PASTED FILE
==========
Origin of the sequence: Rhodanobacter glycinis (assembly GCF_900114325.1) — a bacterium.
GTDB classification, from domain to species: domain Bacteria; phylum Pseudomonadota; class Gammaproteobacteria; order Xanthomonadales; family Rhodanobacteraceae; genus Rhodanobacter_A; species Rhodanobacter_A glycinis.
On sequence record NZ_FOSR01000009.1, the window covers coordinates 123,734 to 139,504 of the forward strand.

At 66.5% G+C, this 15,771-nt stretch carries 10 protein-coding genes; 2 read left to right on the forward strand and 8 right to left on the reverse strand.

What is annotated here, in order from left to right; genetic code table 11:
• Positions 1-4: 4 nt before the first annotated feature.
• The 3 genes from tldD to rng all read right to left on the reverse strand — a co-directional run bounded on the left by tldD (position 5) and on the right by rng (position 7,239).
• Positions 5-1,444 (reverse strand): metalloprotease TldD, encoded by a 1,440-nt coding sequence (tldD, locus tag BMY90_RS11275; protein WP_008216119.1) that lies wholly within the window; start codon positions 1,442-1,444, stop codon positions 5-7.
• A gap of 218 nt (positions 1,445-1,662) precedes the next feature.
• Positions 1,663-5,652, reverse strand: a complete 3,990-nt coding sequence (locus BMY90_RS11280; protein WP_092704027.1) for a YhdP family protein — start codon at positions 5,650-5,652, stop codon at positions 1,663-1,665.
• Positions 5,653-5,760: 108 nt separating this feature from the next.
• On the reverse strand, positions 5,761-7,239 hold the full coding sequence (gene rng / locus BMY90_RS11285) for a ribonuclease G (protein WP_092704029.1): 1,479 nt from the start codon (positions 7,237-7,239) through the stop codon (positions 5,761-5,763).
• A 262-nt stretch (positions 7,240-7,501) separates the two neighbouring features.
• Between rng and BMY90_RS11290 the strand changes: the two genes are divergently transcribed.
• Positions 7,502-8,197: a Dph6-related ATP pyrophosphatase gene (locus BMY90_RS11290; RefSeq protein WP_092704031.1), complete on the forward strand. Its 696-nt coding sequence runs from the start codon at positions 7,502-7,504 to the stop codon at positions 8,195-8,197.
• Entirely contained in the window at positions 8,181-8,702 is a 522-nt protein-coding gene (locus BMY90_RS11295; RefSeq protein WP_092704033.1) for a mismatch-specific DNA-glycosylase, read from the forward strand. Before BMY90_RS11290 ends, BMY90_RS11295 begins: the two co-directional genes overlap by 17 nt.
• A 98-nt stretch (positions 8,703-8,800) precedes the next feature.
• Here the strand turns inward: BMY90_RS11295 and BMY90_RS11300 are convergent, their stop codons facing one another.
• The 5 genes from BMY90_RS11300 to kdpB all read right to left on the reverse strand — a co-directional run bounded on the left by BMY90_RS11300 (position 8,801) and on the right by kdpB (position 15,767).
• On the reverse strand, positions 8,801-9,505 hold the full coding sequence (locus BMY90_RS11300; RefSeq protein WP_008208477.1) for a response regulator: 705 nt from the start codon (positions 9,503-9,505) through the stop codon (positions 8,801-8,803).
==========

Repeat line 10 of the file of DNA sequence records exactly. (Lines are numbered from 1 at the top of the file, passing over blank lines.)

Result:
• Positions 1,663-5,652, reverse strand: a complete 3,990-nt coding sequence (locus BMY90_RS11280; protein WP_092704027.1) for a YhdP family protein — start codon at positions 5,650-5,652, stop codon at positions 1,663-1,665.